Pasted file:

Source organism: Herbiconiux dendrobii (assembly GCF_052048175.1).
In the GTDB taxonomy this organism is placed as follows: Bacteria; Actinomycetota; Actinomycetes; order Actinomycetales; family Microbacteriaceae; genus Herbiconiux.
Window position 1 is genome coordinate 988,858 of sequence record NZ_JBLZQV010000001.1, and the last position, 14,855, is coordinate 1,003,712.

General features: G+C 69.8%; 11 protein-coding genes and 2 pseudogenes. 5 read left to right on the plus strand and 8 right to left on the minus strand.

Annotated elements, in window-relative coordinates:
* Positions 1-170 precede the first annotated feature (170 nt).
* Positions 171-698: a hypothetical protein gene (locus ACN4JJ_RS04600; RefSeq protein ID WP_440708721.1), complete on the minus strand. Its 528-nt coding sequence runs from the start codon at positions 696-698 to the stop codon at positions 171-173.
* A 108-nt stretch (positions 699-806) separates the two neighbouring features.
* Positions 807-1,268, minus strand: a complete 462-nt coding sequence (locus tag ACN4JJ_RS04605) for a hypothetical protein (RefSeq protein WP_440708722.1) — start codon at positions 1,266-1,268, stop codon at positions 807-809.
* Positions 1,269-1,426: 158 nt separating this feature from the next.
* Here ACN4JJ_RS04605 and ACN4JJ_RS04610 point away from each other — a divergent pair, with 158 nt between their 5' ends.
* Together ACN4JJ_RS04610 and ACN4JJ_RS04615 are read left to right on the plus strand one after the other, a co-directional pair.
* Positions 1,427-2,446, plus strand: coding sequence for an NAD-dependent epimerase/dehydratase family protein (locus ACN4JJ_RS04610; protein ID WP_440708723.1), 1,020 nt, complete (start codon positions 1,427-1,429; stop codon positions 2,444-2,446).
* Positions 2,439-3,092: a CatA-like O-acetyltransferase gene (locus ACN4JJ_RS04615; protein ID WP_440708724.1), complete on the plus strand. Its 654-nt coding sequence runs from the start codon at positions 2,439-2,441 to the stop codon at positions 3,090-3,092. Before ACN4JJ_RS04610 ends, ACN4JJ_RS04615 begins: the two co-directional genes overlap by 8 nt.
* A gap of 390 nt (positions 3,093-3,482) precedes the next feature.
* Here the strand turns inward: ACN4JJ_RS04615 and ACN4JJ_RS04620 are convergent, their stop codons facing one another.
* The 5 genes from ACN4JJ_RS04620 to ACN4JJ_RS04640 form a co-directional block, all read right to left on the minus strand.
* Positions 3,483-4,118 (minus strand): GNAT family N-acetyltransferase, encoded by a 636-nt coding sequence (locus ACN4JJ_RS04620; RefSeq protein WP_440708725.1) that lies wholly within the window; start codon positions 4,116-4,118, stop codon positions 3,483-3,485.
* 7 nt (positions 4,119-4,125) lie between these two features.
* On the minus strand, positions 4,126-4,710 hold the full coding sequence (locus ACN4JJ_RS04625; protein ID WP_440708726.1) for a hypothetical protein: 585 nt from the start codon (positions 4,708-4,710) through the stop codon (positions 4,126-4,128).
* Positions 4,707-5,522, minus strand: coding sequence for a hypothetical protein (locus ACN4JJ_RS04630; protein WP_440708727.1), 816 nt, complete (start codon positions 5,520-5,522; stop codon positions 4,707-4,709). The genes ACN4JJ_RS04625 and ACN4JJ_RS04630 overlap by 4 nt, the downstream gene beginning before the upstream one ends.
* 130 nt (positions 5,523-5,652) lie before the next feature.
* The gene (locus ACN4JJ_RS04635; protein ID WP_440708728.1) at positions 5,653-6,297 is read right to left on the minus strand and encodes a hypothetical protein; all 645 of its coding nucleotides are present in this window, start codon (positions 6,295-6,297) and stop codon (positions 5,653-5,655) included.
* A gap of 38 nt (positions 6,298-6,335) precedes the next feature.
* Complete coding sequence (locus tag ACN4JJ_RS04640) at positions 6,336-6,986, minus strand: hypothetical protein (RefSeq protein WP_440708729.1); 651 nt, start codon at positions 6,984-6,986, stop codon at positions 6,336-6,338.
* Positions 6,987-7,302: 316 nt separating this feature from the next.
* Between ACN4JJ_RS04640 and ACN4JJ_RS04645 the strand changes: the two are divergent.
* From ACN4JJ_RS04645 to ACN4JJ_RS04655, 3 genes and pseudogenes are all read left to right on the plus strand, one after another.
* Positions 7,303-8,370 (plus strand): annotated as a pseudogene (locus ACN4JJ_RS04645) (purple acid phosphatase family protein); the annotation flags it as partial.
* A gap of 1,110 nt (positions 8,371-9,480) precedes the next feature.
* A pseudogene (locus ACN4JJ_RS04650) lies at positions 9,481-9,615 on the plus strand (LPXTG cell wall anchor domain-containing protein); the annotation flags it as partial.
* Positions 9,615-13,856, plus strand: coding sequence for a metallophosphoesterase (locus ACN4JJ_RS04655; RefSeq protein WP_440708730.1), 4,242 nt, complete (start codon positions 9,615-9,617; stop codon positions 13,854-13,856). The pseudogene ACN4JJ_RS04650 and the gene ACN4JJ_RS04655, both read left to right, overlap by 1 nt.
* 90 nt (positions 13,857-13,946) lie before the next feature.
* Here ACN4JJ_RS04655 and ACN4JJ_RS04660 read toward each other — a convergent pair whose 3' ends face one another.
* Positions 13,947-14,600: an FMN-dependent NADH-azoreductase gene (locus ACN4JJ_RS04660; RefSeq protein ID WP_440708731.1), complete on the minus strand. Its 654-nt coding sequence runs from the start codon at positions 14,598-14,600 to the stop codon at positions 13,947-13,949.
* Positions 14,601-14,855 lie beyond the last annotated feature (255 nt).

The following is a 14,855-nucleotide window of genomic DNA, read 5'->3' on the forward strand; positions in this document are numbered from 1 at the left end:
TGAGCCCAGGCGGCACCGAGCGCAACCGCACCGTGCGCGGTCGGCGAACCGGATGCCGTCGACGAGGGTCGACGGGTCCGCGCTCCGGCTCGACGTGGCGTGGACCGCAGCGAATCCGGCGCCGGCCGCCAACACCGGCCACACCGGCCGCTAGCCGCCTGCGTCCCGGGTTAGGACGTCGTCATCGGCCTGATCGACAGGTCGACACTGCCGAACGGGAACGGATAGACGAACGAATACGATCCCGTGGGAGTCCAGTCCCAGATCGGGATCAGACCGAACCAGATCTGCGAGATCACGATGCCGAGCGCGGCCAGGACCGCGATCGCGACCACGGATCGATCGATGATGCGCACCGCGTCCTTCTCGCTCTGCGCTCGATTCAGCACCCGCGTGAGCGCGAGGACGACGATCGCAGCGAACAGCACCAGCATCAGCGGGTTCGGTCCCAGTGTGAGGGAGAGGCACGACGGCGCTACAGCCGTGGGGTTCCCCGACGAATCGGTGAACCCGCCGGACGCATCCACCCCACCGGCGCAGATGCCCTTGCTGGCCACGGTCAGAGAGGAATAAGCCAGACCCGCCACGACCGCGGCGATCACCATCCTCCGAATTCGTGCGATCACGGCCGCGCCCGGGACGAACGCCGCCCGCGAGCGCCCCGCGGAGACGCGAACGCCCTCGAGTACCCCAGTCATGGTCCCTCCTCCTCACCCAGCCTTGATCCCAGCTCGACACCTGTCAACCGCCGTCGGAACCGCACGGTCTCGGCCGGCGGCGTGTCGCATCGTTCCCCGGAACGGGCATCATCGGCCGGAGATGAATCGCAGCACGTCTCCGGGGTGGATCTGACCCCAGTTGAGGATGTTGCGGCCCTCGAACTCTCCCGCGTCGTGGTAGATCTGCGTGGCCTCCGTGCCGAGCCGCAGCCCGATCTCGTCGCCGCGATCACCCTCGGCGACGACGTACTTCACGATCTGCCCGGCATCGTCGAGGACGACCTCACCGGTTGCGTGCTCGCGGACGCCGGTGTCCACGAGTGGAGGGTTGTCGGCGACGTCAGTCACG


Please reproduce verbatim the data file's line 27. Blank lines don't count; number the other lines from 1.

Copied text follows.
* Between ACN4JJ_RS04640 and ACN4JJ_RS04645 the strand changes: the two are divergent.